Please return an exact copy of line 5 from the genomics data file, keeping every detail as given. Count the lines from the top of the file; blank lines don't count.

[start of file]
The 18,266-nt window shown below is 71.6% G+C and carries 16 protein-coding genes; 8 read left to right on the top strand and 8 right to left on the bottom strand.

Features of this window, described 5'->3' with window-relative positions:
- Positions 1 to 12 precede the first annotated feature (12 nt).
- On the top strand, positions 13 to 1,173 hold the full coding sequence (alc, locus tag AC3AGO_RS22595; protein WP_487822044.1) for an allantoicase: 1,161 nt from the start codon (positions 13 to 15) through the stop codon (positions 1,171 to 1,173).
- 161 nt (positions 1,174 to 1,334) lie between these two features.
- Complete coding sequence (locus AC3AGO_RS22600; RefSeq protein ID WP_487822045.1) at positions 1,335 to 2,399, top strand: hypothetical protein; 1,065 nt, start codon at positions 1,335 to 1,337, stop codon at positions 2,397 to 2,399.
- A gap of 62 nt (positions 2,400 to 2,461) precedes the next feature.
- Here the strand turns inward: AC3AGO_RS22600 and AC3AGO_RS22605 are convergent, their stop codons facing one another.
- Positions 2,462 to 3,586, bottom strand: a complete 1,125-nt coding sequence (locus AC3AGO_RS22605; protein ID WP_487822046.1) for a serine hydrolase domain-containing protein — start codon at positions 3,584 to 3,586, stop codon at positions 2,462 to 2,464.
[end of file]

- 161 nt (positions 1,174 to 1,334) lie between these two features.